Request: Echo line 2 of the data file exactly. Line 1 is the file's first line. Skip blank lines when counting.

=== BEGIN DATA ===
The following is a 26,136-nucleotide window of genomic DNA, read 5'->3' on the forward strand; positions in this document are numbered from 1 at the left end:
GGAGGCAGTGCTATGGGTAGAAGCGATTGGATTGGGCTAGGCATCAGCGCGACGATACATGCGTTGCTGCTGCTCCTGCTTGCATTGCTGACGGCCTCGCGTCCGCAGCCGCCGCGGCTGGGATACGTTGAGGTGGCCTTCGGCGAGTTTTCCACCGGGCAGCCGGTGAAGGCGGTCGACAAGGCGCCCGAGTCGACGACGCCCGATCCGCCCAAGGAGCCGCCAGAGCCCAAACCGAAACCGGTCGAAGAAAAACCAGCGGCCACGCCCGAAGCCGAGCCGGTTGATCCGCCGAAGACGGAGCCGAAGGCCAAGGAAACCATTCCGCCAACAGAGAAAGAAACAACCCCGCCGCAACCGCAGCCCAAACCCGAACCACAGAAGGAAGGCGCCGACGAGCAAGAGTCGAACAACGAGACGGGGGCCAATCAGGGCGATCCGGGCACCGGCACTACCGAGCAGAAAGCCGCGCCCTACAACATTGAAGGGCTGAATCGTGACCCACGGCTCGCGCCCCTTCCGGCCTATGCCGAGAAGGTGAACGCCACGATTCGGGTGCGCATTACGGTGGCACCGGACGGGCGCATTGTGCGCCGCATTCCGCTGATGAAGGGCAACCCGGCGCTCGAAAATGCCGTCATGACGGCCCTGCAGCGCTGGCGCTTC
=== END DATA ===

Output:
GGAGGCAGTGCTATGGGTAGAAGCGATTGGATTGGGCTAGGCATCAGCGCGACGATACATGCGTTGCTGCTGCTCCTGCTTGCATTGCTGACGGCCTCGCGTCCGCAGCCGCCGCGGCTGGGATACGTTGAGGTGGCCTTCGGCGAGTTTTCCACCGGGCAGCCGGTGAAGGCGGTCGACAAGGCGCCCGAGTCGACGACGCCCGATCCGCCCAAGGAGCCGCCAGAGCCCAAACCGAAACCGGTCGAAGAAAAACCAGCGGCCACGCCCGAAGCCGAGCCGGTTGATCCGCCGAAGACGGAGCCGAAGGCCAAGGAAACCATTCCGCCAACAGAGAAAGAAACAACCCCGCCGCAACCGCAGCCCAAACCCGAACCACAGAAGGAAGGCGCCGACGAGCAAGAGTCGAACAACGAGACGGGGGCCAATCAGGGCGATCCGGGCACCGGCACTACCGAGCAGAAAGCCGCGCCCTACAACATTGAAGGGCTGAATCGTGACCCACGGCTCGCGCCCCTTCCGGCCTATGCCGAGAAGGTGAACGCCACGATTCGGGTGCGCATTACGGTGGCACCGGACGGGCGCATTGTGCGCCGCATTCCGCTGATGAAGGGCAACCCGGCGCTCGAAAATGCCGTCATGACGGCCCTGCAGCGCTGGCGCTTC